Critical to all types of biocompatibility studies, the methods for preparing device materials for testing are covered in this standard. Note: this is the continuation of an ongoing series of articles on ISO 10993. Last month's installment covered hemocompatibility.
Developed by the International Organization for Standardization (ISO), the set of standards known as ISO 10993 address the important issue of proving the safety of medical devices by identifying various types of biocompatibility tests. Because the method used for preparing device materials for testing is critical to each study, sample preparation and reference materials are covered in ISO 10993-12. The standard describes the types of test samples, suitable extraction vehicles and conditions, and appropriate reference materials to be used as controls. This article reviews the standard's requirements and recommendations in each of these areas.
TEST MATERIAL SELECTION
To ensure patient safety, the biological evaluation of medical devices must go beyond the testing of constituent materials. The goal of such testing programs is not only to confirm the safety of individual device materials but also to confirm that manufacturing steps will not compromise the biocompatibility of the device. Processing aids, mold release agents, lubricants, and other additives, as well as cleaning agents and sterilants, can have adverse effects if they contact the body; therefore, the samples used for testing must be selected to take these factors into account.
The standard recommends testing medical devices in their final product form and condition whenever possible, except for selected tests (e.g., implantation) that may require that individual materials be evaluated separately. If finished devices will not be available for testing, the evaluation of representative subcomponents of the device is acceptable in some cases. As a last option, representative samples of the formulated materials that have been preconditioned by the same processing steps as the final product should be tested. If the device is too large or cannot be tested as a whole for some other reason, each individual material having the potential of coming in contact with body tissues should be represented in the same proportion in the test sample as it is in the final product. In all cases, the standard requires that the samples be handled in such a manner as to avoid contamination.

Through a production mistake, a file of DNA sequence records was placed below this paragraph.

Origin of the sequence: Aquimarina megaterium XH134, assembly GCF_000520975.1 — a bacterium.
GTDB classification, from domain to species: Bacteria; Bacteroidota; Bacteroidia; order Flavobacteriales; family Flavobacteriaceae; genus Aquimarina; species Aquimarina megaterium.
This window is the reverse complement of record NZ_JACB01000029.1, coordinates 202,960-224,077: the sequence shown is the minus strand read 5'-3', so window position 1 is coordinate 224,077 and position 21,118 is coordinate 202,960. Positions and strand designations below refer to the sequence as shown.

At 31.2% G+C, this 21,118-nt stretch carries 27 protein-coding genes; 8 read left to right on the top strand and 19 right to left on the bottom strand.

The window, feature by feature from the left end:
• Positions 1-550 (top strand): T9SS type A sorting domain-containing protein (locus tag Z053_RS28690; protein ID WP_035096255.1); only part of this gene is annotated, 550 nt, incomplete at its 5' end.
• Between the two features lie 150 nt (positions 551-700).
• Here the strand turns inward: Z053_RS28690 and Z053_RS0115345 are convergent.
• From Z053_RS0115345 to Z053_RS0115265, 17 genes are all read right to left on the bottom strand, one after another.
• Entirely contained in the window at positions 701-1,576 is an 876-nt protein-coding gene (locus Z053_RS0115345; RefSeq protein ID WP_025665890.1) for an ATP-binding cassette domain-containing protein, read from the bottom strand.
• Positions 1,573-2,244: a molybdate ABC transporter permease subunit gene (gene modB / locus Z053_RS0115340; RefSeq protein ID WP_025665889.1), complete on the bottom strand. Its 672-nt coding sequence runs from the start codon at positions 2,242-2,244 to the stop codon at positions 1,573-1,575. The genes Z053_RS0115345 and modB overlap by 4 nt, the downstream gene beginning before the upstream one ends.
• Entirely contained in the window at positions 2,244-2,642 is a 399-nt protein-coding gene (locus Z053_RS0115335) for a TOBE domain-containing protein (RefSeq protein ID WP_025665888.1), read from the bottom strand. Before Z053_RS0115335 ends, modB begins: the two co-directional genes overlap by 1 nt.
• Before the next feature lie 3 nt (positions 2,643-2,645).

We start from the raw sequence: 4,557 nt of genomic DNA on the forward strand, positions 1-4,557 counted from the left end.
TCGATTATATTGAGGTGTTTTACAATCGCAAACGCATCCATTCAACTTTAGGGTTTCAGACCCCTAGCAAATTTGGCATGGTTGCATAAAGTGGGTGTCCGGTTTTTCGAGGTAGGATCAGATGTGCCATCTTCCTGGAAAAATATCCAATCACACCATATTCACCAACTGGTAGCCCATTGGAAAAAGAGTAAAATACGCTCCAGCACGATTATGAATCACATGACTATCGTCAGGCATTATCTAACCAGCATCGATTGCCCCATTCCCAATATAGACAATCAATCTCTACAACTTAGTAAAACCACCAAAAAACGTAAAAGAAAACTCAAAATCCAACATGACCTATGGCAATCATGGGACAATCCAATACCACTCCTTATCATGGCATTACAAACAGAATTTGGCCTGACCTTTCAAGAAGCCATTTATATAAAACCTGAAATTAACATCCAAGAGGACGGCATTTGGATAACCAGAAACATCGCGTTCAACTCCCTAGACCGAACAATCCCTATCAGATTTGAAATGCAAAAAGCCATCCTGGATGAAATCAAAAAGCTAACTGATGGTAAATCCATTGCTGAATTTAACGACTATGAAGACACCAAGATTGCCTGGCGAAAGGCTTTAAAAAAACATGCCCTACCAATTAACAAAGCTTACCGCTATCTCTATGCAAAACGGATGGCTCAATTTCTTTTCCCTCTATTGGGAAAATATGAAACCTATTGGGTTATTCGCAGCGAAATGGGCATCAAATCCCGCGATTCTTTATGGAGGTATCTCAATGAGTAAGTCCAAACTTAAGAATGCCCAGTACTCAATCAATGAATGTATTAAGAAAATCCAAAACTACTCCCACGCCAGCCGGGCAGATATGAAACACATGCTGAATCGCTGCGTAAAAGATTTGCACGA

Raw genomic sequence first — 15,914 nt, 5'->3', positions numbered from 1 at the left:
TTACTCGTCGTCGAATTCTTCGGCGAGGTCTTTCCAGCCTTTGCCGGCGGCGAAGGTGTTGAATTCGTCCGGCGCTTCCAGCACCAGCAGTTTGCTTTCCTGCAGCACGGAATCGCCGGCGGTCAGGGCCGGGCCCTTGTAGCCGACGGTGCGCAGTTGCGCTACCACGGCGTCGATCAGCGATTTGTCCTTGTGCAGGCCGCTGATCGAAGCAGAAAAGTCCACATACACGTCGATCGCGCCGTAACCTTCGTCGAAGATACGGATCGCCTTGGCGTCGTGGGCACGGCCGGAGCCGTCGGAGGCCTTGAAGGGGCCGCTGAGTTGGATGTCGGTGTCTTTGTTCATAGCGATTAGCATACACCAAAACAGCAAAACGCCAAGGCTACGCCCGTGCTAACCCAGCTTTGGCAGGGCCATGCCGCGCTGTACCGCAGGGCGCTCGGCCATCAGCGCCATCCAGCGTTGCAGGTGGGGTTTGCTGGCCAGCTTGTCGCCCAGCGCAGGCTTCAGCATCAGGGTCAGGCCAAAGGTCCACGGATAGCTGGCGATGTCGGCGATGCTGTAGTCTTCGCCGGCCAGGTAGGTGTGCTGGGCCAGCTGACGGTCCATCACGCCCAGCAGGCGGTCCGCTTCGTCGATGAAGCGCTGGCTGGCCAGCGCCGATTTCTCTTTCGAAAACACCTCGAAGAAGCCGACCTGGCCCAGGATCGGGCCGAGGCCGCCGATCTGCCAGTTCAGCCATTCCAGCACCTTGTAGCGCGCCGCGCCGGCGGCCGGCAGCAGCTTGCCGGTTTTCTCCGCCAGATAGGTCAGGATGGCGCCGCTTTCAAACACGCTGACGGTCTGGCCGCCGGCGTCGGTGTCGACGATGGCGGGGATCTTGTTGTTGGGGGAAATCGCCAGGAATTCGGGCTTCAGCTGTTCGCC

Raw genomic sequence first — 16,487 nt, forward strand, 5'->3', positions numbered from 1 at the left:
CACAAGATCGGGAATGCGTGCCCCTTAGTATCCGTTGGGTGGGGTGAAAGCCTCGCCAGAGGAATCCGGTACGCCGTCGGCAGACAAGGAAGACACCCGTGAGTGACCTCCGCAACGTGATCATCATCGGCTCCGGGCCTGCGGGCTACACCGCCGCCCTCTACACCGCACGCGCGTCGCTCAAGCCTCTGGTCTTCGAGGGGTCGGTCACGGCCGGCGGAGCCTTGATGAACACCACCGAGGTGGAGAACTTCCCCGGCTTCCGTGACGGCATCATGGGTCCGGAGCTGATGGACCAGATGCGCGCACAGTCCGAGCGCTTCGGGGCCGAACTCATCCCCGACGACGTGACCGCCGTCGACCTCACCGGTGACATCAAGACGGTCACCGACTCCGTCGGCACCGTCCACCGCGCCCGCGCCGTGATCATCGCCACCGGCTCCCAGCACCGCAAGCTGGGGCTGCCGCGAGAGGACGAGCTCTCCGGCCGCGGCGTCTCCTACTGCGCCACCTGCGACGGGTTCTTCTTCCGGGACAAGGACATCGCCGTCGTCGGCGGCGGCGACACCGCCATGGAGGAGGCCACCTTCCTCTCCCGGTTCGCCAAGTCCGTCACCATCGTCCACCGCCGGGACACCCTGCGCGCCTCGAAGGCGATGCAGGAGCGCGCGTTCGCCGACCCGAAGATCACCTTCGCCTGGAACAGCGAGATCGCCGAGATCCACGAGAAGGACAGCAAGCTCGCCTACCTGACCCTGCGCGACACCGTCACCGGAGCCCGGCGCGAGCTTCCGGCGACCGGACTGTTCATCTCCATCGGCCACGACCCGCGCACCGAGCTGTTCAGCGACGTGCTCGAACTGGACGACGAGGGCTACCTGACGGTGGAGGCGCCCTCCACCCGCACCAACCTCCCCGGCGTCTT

PREPARATION OF EXTRACTS OF TEST MATERIALS
Medical device materials present a unique challenge to toxicologists, whose experiments usually involve chemical substances that can be delivered to a biological test system such as a cell culture in a measurable dose. Because devices are made of plastics, metals, and other solid materials, defining specific doses of the substances of interest is generally not possible. For most tests, the preparation of fluid extracts of the device materials is the most appropriate technique to provide test samples for determining the biological reactivity of possible chemical leachables (Figure 1).